Acknowledged Australian architect won the Dreyer Foundation Honorary Award ’09

The Dreyer Foundation Honorary Award 2009 has been granted to architect
Richard Leplastrier for his understanding of the true meaning of
sustainability, based on a philosophy best summed up by the motto: ‘Let’s
cultivate less!’

How little do we need? The winner of The Dreyer Foundation Honorary Award ‘09,
Richard Leplastrier, has asked himself this question many times in his long career.
Richard Leplastrier is renowned and recognized for only using resources close by in
an endeavor to minimize the impact on the environment as much as possible. His
favorite material is wood—preferably recycled and veneer—and in principle, many of
his designs can be taken apart and used again and again. In the words of architect
and Dreyer Foundation board member Lene Tranberg, his architecture is an “Ode to
nature”.

In her summary, Lene Tranberg explains her reasons for awarding The Dreyer
Foundation Honorary Award ‘09 to Richard Leplastrier:

“The legacies of Jørn Utzon, Kenzo Tange, and the classic Japanese building tradition
are continued in the most beautiful way – creating human experiences of exceptional
elegance and simplicity. Within the realm of architecture, he has imbued the term
sustainability with a deeper meaning through the ideas expressed in “Let‘s cultivate
less!”

About Richard Leplastrier
Born in Melbourne, Australia, Richard Leplastrier studied architecture at the
University of Sydney. From 1964 to 1966, he worked closely with Jorn Utzon on the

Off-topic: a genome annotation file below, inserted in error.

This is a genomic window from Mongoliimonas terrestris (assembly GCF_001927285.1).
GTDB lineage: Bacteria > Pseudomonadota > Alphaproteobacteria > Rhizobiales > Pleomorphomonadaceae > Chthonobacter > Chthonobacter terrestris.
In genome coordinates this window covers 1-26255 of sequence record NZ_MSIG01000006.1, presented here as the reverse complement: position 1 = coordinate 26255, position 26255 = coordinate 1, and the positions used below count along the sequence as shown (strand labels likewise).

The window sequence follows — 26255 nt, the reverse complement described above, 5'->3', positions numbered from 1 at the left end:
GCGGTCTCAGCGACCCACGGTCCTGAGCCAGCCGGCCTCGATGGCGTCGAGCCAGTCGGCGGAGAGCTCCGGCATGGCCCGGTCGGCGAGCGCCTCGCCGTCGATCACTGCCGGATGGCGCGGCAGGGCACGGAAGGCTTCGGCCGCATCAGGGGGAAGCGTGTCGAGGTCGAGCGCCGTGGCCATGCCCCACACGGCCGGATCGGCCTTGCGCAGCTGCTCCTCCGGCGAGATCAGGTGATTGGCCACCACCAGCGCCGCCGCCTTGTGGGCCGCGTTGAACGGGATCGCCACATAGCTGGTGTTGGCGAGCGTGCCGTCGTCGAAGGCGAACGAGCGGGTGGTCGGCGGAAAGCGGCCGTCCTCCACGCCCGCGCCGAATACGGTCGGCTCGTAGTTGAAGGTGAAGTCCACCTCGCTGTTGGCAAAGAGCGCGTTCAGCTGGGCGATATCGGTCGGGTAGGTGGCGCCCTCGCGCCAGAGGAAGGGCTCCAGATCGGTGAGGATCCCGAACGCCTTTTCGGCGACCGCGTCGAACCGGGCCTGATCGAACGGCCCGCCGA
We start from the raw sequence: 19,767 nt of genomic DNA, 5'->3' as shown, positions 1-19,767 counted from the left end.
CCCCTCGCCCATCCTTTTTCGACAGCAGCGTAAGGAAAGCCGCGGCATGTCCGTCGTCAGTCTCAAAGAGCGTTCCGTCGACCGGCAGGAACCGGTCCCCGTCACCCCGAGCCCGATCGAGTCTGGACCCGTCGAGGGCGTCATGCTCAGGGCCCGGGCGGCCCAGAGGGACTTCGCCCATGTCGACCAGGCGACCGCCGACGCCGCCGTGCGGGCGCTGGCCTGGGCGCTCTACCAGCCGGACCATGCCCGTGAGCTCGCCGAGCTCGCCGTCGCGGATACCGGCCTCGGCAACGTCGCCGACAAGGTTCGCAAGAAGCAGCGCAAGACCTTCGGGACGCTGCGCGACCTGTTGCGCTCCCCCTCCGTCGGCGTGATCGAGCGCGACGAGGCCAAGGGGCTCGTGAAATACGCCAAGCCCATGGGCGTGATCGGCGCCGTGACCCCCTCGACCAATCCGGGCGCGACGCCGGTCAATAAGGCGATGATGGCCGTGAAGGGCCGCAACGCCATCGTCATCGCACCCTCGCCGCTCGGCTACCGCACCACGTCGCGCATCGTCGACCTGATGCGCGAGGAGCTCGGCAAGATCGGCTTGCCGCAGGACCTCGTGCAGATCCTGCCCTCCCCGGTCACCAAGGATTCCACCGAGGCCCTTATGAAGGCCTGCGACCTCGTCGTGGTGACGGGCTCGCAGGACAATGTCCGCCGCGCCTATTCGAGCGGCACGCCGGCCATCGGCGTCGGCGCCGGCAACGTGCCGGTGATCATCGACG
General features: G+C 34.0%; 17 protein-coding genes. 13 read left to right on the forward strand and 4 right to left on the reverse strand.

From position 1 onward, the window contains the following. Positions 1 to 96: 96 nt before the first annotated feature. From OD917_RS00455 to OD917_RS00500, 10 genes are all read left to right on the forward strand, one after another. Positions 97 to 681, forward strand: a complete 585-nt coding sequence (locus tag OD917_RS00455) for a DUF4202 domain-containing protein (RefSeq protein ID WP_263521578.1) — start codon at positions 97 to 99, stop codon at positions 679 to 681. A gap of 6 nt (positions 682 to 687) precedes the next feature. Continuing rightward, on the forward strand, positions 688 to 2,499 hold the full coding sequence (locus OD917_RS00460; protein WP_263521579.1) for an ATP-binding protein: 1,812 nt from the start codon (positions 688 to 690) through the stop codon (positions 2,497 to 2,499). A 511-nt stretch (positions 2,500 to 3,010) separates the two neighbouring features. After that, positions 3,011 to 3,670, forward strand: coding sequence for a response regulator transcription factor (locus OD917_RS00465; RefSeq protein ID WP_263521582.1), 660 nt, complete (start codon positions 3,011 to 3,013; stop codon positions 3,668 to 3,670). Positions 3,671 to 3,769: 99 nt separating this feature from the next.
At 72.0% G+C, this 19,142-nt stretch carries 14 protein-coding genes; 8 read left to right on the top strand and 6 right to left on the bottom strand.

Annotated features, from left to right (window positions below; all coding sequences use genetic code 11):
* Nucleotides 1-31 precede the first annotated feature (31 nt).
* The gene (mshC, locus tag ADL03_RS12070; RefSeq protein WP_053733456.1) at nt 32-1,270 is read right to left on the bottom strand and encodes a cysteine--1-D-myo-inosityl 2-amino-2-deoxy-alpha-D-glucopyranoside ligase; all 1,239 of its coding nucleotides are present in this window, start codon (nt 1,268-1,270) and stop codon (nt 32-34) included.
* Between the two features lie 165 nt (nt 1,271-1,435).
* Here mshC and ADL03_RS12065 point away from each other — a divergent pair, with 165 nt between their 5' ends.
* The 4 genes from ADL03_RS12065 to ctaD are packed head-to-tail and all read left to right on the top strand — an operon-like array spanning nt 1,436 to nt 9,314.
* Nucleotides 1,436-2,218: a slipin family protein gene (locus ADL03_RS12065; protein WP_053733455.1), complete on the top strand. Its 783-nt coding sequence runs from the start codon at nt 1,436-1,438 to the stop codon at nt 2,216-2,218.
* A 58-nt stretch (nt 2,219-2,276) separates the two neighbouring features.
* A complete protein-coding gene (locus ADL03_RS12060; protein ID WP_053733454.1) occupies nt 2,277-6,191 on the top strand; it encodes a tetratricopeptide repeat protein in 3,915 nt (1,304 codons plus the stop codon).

Sydney Opera House. After working at Utzon‘s studio, he spent 18 months in Kyoto,
where he studied traditional Japanese architecture with Professor Masuda Tomoya
and worked at Professor Kenzo Tange‘s studio while studying. In 1970 he returned to
Australia and opened his own studio in Sydney.

Richard Leplastrier has won a number of distinguished awards in Australia—including
the Royal Australian Institute of Architects (RAIA) gold medal in 1999—for his very
personal and outstanding interpretation of sustainability. In 2004, he received The
International Spirit of Nature Wood Architecture Award in Finland, which is only
awarded to the most prestigious architects in sustainable design.

Richard Leplastrier was awarded The Dreyer Foundation Honorary Award in Copenhagen on Thursday 22 October. On Friday 23 October he delivered a lecture
on his work at The Royal Danish Academy of Fine Arts School of Architecture.

About the Dreyer Foundation and Dreyer Foundation Prize of Honor
The Dreyer Foundation supports projects and initiatives to promote architectural and
legal development and interaction with society. Priority areas are business
development, further education and communication.

Each year in October, The Dreyer Foundation awards DKK 400,000 to
an architect and a lawyer who has distinguished themselves through an especially
valuable contribution within their field. The honorary award was first granted in 1982.
In 2009 the foundation chose to focus on climate and sustainability in their choice of
award recipients.